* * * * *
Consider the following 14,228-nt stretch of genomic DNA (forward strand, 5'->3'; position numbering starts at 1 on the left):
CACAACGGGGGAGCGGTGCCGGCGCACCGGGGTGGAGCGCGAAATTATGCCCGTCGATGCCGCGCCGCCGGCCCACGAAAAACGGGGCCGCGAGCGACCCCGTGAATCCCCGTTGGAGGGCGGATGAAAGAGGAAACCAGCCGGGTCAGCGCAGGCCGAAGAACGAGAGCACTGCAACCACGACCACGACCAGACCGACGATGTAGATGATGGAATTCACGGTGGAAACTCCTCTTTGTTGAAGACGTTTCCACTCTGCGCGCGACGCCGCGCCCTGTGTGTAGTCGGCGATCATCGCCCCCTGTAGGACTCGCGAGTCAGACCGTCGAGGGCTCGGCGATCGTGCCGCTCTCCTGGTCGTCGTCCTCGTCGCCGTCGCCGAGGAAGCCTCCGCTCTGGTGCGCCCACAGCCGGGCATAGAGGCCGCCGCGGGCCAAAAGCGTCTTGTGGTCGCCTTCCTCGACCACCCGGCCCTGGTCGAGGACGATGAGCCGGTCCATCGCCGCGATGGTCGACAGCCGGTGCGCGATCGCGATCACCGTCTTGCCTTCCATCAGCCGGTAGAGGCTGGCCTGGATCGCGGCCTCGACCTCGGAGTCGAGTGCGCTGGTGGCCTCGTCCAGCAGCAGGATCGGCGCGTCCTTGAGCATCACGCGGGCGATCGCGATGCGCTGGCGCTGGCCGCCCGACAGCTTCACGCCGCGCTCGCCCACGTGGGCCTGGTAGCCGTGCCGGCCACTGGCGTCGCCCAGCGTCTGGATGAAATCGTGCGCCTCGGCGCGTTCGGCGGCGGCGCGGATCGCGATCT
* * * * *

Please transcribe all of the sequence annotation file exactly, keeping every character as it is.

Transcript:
Consider the following 14,228-nt stretch of genomic DNA (forward strand, 5'->3'; position numbering starts at 1 on the left):
CACAACGGGGGAGCGGTGCCGGCGCACCGGGGTGGAGCGCGAAATTATGCCCGTCGATGCCGCGCCGCCGGCCCACGAAAAACGGGGCCGCGAGCGACCCCGTGAATCCCCGTTGGAGGGCGGATGAAAGAGGAAACCAGCCGGGTCAGCGCAGGCCGAAGAACGAGAGCACTGCAACCACGACCACGACCAGACCGACGATGTAGATGATGGAATTCACGGTGGAAACTCCTCTTTGTTGAAGACGTTTCCACTCTGCGCGCGACGCCGCGCCCTGTGTGTAGTCGGCGATCATCGCCCCCTGTAGGACTCGCGAGTCAGACCGTCGAGGGCTCGGCGATCGTGCCGCTCTCCTGGTCGTCGTCCTCGTCGCCGTCGCCGAGGAAGCCTCCGCTCTGGTGCGCCCACAGCCGGGCATAGAGGCCGCCGCGGGCCAAAAGCGTCTTGTGGTCGCCTTCCTCGACCACCCGGCCCTGGTCGAGGACGATGAGCCGGTCCATCGCCGCGATGGTCGACAGCCGGTGCGCGATCGCGATCACCGTCTTGCCTTCCATCAGCCGGTAGAGGCTGGCCTGGATCGCGGCCTCGACCTCGGAGTCGAGTGCGCTGGTGGCCTCGTCCAGCAGCAGGATCGGCGCGTCCTTGAGCATCACGCGGGCGATCGCGATGCGCTGGCGCTGGCCGCCCGACAGCTTCACGCCGCGCTCGCCCACGTGGGCCTGGTAGCCGTGCCGGCCACTGGCGTCGCCCAGCGTCTGGATGAAATCGTGCGCCTCGGCGCGTTCGGCGGCGGCGCGGATCGCGATCT